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On July 18, 2018, we attended the quarterly meeting for the Family Justice Alliance, a partnership that manages the Family Justice Centers in Richmond and in Concord.  CCSLS has been a partner of the Family Justice Alliance for many years, and currently we are in an active partnership to combat elder abuse.  At the meeting, we learned about some new programs available to Contra Costa residents, including efforts to bring restorative justice to families in Contra Costa.

Restorative justice is a method of addressing harm or crime, which involves the community coming together to solve the issue and address the harm.  Drawing upon indigenous cultures that foster close-knit communities, restorative justice has resurfaced in Western countries as an alternative to the criminal justice system that has been developed to punish offenders.

Often, the process of restorative justice involves “circles,” in which the person who was harmed, the person who did the harm, and the community members for both people, come together and sit in circle to discuss the issue.  Circles are typically led by a circle leader, and everyone in the circle is given a chance to speak.  Restorative justice first emphasizes the agency of the person who was harmed and giving them an opportunity to voice how the harm affected them.  Second, restorative justice stresses that the person who committed the harm must take responsibility for the harm, while acknowledging their personhood and feelings.  Restorative justice has been proven very effective in schools as an alternative to traditional methods of punishment, including here in Contra Costa.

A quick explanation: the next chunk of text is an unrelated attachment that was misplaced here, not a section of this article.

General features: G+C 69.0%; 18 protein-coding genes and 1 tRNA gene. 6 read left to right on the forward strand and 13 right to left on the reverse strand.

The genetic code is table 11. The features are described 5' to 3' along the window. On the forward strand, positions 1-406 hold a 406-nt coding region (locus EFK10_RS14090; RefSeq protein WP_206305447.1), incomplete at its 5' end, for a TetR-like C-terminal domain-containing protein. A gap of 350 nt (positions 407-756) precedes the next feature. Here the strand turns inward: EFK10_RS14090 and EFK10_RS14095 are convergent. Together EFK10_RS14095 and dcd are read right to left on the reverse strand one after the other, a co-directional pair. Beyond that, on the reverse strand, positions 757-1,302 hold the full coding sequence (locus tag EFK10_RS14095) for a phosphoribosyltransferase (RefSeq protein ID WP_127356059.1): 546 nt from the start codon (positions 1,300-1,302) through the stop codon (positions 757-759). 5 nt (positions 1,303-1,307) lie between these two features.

While the criminal and civil justice system offers important safeguards for victims, restorative justice can offer an alternative to the current legal offerings.  In our work at CCSLS, we provide assistance to seniors who have been abused.  Most often, family members and those close to the senior are committing the abuse.  While often times seniors choose to use the restraining order process to protect themselves, many seniors want a different way of handling their cases, especially when separation from the person harming them is not viable for personal or financial reasons.  Because restorative justice pulls in other people who support the senior and the person causing harm, there may be opportunities for healing broken relationships among family members through that process.

The Family Justice Center’s new program will be offered as an option for individuals who have experienced family violence, including domestic violence and elder abuse.  For more information, call the West Family Justice Center at (510) 974-7200.